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DIY Politics

Dan Carol

8 Rick Perlstein’s focus on 2018 is spot-on. Because really the only thing we want to mimic about right-wingers’ success is their long-term view.

Much—too much, really—has been written that documents how conservative strategists and funders turned things around after the Goldwater defeat. But on our side I think it is important to understand where we have come—and why—before tackling the challenges we need to get right, as we write the winning script for 2018.

Explaining the “how-did-we-get-into-this-mess” issue need not take very long—I can name that tune in four notes. We got into this mess because we needed to create political leadership opportunities and replace the smoke-filled room with the open-source, collaborative politics that is our future. It’s important to remember that if you were a female or an African-American in 1964, there was nowhere to go if you wanted to advance yourself in the Democratic Party or the union movement. So we saw an important and necessary flowering of single-issue movements (civil rights, women’s environment, gay and lesbian, and so on) and leadership opportunities. Is this Democratic Party or this Democratic coalition now less than the sum of its parts? You betcha. Were these changes necessary? Of course.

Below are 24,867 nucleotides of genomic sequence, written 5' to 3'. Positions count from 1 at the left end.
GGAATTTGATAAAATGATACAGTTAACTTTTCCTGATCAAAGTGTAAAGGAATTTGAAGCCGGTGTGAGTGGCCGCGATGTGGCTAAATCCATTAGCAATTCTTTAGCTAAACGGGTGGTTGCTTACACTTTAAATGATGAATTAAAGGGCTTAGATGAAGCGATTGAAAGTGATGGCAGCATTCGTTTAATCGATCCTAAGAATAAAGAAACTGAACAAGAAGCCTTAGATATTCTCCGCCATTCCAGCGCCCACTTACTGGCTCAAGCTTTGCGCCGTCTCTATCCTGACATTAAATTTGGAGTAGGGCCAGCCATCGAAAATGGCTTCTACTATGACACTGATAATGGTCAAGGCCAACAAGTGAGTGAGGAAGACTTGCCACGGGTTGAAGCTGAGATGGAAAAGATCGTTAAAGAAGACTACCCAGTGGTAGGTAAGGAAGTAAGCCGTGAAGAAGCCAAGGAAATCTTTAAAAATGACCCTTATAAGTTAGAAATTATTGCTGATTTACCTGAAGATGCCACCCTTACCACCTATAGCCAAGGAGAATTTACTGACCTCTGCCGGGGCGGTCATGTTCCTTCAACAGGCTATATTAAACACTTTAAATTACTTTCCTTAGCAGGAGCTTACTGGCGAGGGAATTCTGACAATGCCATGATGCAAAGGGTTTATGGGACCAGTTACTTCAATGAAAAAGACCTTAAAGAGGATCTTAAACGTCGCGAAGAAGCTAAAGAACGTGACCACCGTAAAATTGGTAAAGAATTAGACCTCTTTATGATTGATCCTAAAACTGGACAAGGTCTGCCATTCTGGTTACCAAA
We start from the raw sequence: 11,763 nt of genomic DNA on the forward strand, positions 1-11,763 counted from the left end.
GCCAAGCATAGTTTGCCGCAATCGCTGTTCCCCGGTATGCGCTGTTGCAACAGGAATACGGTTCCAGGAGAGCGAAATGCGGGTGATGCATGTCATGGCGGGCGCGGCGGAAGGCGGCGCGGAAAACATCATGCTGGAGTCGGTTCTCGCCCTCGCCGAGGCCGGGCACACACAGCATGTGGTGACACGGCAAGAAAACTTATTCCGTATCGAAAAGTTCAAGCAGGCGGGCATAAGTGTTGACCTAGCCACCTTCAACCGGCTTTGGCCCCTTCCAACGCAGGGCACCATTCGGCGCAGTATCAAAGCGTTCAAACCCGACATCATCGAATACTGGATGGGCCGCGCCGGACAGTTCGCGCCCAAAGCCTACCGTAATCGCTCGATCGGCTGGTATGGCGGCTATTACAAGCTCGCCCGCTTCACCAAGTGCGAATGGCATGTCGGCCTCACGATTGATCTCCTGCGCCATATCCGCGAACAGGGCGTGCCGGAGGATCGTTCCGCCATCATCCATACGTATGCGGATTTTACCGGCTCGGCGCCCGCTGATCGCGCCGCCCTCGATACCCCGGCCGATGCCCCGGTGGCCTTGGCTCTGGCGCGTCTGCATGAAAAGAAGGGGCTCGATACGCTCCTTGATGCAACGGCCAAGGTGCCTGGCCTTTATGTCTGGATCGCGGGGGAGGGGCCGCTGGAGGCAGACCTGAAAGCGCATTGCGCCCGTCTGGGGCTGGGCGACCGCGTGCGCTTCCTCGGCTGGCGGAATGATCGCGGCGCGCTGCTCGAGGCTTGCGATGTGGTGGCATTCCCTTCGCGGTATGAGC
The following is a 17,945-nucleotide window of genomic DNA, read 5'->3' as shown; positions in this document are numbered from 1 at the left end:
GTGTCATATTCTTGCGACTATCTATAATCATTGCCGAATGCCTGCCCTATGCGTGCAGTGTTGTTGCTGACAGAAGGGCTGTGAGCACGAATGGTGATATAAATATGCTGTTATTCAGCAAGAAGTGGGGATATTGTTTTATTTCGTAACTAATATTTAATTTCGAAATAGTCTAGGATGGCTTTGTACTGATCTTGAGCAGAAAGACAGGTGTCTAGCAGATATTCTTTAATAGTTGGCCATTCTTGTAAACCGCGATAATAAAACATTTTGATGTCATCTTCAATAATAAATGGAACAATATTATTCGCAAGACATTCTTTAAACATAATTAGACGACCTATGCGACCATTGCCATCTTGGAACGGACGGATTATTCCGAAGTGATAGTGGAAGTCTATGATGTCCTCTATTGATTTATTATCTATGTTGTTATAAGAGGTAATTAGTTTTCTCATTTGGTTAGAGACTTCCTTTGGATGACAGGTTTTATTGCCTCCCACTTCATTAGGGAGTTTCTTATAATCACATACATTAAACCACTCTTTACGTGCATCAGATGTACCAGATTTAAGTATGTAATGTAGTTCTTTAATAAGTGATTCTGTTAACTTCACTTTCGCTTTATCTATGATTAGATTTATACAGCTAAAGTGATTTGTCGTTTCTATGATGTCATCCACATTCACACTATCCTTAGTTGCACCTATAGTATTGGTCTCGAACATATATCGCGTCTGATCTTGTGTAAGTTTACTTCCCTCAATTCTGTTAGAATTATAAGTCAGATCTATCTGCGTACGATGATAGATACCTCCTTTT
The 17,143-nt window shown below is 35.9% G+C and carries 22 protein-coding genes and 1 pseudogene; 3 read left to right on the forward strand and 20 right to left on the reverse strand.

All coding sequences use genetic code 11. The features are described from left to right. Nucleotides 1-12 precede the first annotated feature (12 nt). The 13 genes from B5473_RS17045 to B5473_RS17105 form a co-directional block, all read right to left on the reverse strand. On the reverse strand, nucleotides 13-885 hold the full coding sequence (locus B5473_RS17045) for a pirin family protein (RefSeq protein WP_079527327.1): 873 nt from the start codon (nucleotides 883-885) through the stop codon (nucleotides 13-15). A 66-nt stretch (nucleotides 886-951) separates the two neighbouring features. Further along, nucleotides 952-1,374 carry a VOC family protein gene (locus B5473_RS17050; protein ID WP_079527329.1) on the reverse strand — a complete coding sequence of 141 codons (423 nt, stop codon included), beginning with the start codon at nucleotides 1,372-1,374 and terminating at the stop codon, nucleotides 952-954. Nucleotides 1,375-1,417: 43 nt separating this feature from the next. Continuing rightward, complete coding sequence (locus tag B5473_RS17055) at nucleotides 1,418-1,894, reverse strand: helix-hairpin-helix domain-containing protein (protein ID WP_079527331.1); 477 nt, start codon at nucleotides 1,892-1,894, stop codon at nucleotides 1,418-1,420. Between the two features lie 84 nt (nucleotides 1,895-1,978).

So that was then. And now, how are we going to put Humpty Dumpty—the Democratic coalition—back together again?

First of all, we need to understand that it’s not the Democratic Party’s problem alone. Legal changes, created by the 2002 McCain-Feingold campaign-finance law, actually make it illegal for the Democratic National Committee to create the coordinated plans for winning presidential states—and of course, that’s how we make a president.

So we’re going to have to do it all by ourselves—using existing coalitions, new creativity, and a bottom-up, grass-roots organizing model that blends high-tech and high-touch approaches. Essentially, we must quit the habit of blaming “the Democrats” and learn the new skills of “pick up a hammer” politics.

Confused? Think of it this way: every four years there are about 50 million Democratic voters who get counted, more or less, depending on Florida’s mood. The rest of the time, the Democratic coalition divides into card-carrying party activists, passionate environmentalists, pro-choice voters, trade-union members, and at least 28 more great flavors of Baskin-Robbins–Democratic–green–progressive–liberal you-name-its. Of course, we’re all individuals, we all hate being labeled (so no letters about this!), and we all want more community and more cooperation.

So how can we rally our troops, state by state? Frankly, it’s an open question and there is no one-size-fits-all solution. I agree completely with Rick Perlstein that we need to think big and offer optimistic visions, and I have been a proud partner in one such project, the Apollo Alliance, which wants to spend big and use nationalistic instincts to drive a smarter regional economic-investment agenda.